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Red Blood Cells: Riding on the Red Road Red blood cells perform the most important blood duty. A single drop of blood contains millions of red blood cells which are constantly traveling through your body delivering oxygen and removing waste. If they weren't, your body would slowly die. Red blood cells are red only because they contain a protein chemical called hemoglobin which is bright red in color. Hemoglobin contains the element Iron, making it an excellent vehicle for transporting oxygen and carbon dioxide. As blood passes through the lungs, oxygen molecules attach to the hemoglobin. As the blood passes through the body's tissue, the hemoglobin releases the oxygen to the cells. The empty hemoglobin molecules then bond with the tissue's carbon dioxide or other waste gases, transporting it away. Over time, the red blood cells get worn out and eventually die. The average life cycle of a red blood cell is 120 days. Your bones are continually producing new blood cells, replenishing your supply. The blood itself, however, is re-circulated throughout your body, not being remade all of the time. Since the human body is continually making more blood, it is safe for healthy adults to donate blood. The blood is then stored for use in emergency situations. Initially after giving blood, the donor may feel some momentary lightheadedness due to the loss of oxygen-rich red blood cells and blood sugar. The body quickly stabilizes itself.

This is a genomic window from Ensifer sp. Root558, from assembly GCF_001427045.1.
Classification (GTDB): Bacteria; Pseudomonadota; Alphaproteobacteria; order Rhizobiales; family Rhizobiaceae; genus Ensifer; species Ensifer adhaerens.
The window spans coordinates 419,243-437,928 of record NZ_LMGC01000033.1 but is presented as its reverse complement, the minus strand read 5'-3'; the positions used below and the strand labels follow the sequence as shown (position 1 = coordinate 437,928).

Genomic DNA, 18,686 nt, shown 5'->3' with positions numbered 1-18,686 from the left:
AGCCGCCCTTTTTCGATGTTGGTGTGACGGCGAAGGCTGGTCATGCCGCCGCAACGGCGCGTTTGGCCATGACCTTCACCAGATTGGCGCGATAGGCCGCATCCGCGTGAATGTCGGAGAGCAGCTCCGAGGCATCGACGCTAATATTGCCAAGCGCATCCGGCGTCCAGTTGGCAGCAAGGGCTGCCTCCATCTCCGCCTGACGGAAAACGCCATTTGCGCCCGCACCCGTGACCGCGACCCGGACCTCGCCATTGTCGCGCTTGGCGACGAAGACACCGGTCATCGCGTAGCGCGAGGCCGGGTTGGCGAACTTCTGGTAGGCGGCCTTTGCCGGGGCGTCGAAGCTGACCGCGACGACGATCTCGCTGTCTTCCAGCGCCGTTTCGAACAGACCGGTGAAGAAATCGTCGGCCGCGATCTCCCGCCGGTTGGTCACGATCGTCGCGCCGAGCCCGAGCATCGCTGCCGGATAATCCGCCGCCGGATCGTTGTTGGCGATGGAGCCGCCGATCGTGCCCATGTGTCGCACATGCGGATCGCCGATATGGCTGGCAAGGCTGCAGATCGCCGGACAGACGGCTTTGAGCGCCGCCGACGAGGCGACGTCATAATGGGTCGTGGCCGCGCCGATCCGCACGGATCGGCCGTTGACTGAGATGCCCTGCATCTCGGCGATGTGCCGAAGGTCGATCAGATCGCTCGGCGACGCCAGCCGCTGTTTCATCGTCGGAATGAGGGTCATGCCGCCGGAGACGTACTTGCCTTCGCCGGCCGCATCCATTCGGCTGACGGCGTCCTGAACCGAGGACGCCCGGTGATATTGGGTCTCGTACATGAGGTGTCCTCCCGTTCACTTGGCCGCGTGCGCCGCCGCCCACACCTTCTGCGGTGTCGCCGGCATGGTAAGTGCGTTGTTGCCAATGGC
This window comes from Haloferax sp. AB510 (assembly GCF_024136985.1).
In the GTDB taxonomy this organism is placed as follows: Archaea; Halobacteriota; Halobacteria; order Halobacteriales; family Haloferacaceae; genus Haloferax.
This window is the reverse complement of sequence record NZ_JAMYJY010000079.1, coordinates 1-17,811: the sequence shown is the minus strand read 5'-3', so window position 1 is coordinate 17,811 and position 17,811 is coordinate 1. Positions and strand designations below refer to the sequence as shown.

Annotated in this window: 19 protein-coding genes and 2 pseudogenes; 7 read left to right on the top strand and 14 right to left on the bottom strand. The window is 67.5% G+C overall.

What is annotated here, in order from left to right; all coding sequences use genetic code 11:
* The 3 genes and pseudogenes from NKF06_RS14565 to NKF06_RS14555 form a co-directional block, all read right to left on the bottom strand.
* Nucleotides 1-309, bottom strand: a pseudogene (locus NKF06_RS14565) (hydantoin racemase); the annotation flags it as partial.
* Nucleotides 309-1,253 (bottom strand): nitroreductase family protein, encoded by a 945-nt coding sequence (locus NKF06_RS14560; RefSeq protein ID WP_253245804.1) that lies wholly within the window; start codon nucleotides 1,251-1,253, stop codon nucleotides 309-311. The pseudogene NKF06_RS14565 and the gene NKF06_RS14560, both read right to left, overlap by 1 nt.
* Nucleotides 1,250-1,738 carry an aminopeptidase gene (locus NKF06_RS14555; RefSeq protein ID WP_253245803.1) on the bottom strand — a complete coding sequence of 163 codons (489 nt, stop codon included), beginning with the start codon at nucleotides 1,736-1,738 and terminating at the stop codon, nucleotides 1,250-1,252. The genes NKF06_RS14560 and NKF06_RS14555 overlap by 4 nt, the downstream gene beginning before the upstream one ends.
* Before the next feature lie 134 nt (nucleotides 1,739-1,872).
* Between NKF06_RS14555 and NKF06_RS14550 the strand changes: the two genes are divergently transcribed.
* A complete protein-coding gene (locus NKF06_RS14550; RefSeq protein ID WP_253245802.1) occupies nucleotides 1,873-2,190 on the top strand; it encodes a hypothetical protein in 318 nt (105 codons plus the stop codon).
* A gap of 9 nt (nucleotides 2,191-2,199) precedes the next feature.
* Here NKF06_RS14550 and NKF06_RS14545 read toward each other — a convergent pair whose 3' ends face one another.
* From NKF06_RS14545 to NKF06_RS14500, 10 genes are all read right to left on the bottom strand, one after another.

Red blood cells (also referred to as erythrocytes) are the most common type of blood cell and the vertebrate organism's principal means of delivering oxygen (O2) to the body tissues via the blood flow through the circulatory system. They take up oxygen in the lungs or gills and release it while squeezing through the body's capillaries. These cells' cytoplasm is rich in hemoglobin, an iron-containing biomolecule that can bind oxygen and is responsible for the blood's red color. In humans, mature red blood cells are flexible biconcave disks that lack a cell nucleus and most organelles. 2.4 million new erythrocytes are produced per second. The cells develop in the bone marrow and circulate for about 100–120 days in the body before their components are recycled by macrophages. Each circulation takes about 20 seconds. Approximately a quarter of the cells in the human body are red blood cells. Red blood cells are also known as RBCs, red blood corpuscles (an archaic term), haematids, erythroid cells or erythrocytes (from Greek erythros for "red" and kytos for "hollow", with cyte translated as "cell" in modern usage). Packed red blood cells, which are made from whole blood with the plasma removed, are used in transfusion medicine